Today, Explained: Podcast episode focuses on the power of shortwave radio

Many thanks to our friends at Radio Survivor who share this most recent episode of Today, Explained with Noel King:

The BBC is bringing back shortwave radio broadcasts to counter censorship and disinformation in Russia and Ukraine. Professor D.W. Stupples explains.

This episode was produced by Victoria Chamberlin, edited by Matt Collette, engineered by Efim Shapiro, fact-checked by Laura Bullard, and hosted by Noel King.

Transcript at vox.com/todayexplained

Click here to visit Today, Explained at Vox.

Click here to listen to this episode on Megaphone.

Spread the radio love

8 thoughts on “Today, Explained: Podcast episode focuses on the power of shortwave radio

  1. Ace

    Thanks for posting this, it was a good interview, especially for people not familiar with radio. On these pages they would be speaking to the converted but we need to remember that there is now a whole generation to which the term “radio” means an internet channel.

    I hope the powers that be, remember this current conflict and are not hasty to scrap so-called outdated broadcasting systems. It’s times like these that we are reminded of their benefits and why we should keep them.

    Reply
  2. Karl Keller

    Do you think this “radio” thing will really catch on? Sounds a little dangerous…all those waves bouncing around in the atmosphere. What would happen if you accidentally breathed some in? I’m not sure if I like where this is heading, no sir.

    Reply
  3. mangosman

    I was a bit disappointed in this program for the following reasons;
    I don’t like organisations who won’t admit to where they are, even which country. I assume the USA because if you buy merchandise they use USPS and that the company who sends out marketing emails is in the USA.
    It should be noted that in North America there is no domestic HF broadcasting, Voice of America does transmit HF signals to Cuba. RADIO MARTIhttps://docs.radiotelevisionmarti.com/es-CU/2021/05/27/7ad1ad42-8d08-454b-894d-07cdb63ed0c1.pdf which is still being used, even received in the state of South Australia. Canadian HF transmitters have been shutdown.

    He is indicates good sound quality but we know that the signals bounced off the ionosphere can cause multiple reflections which can be received simultaneously giving that phasing effect which distorts the sound.
    There was no mention of the BBC’s DRM or Rumania’s which is close to Russia. DRM has the advantage that it is harder to jam, does truely have perfect reception in the presence of jamming, and multipath signals. The broadcasters can use the Alternate frequency table to get the receiver to retune to the same program, making it more possible to eliminate the receiver muting from jamming by changing frequency.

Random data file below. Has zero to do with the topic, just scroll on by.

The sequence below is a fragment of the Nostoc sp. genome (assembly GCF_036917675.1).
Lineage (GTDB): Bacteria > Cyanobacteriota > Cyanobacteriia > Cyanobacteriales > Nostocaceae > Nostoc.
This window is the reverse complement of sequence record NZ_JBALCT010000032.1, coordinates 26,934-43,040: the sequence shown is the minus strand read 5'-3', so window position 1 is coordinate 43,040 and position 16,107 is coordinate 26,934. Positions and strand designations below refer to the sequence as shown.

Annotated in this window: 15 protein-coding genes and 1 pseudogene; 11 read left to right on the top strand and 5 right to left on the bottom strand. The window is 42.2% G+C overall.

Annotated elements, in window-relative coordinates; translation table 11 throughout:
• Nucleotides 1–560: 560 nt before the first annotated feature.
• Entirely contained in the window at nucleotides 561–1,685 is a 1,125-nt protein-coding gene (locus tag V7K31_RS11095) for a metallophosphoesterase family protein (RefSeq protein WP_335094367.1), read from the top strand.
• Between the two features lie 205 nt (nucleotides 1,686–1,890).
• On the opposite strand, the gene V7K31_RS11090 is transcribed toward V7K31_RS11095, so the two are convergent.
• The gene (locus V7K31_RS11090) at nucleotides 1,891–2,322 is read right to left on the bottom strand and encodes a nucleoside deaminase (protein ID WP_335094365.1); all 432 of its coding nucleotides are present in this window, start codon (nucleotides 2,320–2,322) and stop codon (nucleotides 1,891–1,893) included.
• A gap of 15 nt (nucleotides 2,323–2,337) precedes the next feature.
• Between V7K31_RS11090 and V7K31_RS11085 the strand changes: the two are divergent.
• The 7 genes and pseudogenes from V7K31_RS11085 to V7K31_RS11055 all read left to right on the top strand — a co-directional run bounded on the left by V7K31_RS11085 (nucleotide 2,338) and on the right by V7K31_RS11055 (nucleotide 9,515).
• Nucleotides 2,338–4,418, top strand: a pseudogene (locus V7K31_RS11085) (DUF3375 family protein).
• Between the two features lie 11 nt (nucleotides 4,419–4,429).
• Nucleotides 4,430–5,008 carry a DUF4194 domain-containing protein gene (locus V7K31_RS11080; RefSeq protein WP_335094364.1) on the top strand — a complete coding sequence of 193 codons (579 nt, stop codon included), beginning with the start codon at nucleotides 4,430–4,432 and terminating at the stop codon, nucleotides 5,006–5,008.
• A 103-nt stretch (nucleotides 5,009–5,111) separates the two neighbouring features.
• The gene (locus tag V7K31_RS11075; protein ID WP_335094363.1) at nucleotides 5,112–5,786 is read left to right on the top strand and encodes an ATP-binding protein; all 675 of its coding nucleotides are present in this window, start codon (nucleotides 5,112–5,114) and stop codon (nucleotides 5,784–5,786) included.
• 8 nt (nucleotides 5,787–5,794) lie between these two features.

Reply
    1. Richard Langley

      “It should be noted that in North America there is no domestic HF broadcasting”
      That is incorrect. WRMI and WBCQ and others target North American listeners.

      “Canadian HF transmitters have been shutdown.”
      That is also incorrect. CFRX on 6070 kHz and CFVP on 6030 kHz are still on the air.

      You would have been correct in both instances if you had specifically mentioned public broadcasters. The examples I have given are private broadcasters.

      Reply
      1. mangosman

        Richard, I suggest you read this https://www.fcc.gov/general/high-frequency-broadcasting. Obviously if the transmitter is in the USA transmitting to other countries then it can be heard in the USA but the program content must not be aimed at the USA audience. There are religious broadcasters in the USA but their signals and content is aimed at an international audience otherwise they break USA law.
        Whilst the FCC does not apply in Canada CFRX operates in a similar fashion “CFRX is the international shortwave relay of CFRB, a news/talk station in Toronto, Ontario. It transmits with a power of 1 kW on 6.07 MHz in the 49-meter shortwave band. CFRX signed on the air on February 11, 1937, 10 years after CFRB began. The shortwave signal was originally directed to the northwest in order to provide service towards northern Ontario and western Canada. When a new transmitter was installed in the 2000s, it was made non-directional with the intention of providing availability to Canadians travelling to or vacationing in the United States, particularly snowbirds.”
        CFVP is in Calgary and is hardly going to have much effect with a 100 W transmitter when most MF and HF broadcasters transmit using far greater powers.

        Reply
      2. Ron F

        > WRMI and WBCQ and others target North American listeners.

        Not to defend Alan, but: Only through the polite fiction of being an “international” broadcaster. The FCC regulations are pretty clear; shortwave is an international service & officially they’re not allowed to target a domestic US audience. WBCQ, for example, is listed as targeting ITU zones 3,4, & 9-12 (i.e. central and eastern Canada, Mexico, the Caribbean, and NW South America).

        Interesting, WRMI has no target zones listed in the FCC database. Most others on the FCC’s authorised list do, and none of them (as far as I can see) include zones 6-8 i.e. the continental USA.

        Reply

Leave a Reply

Your email address will not be published.

This site uses Akismet to reduce spam. Learn how your comment data is processed.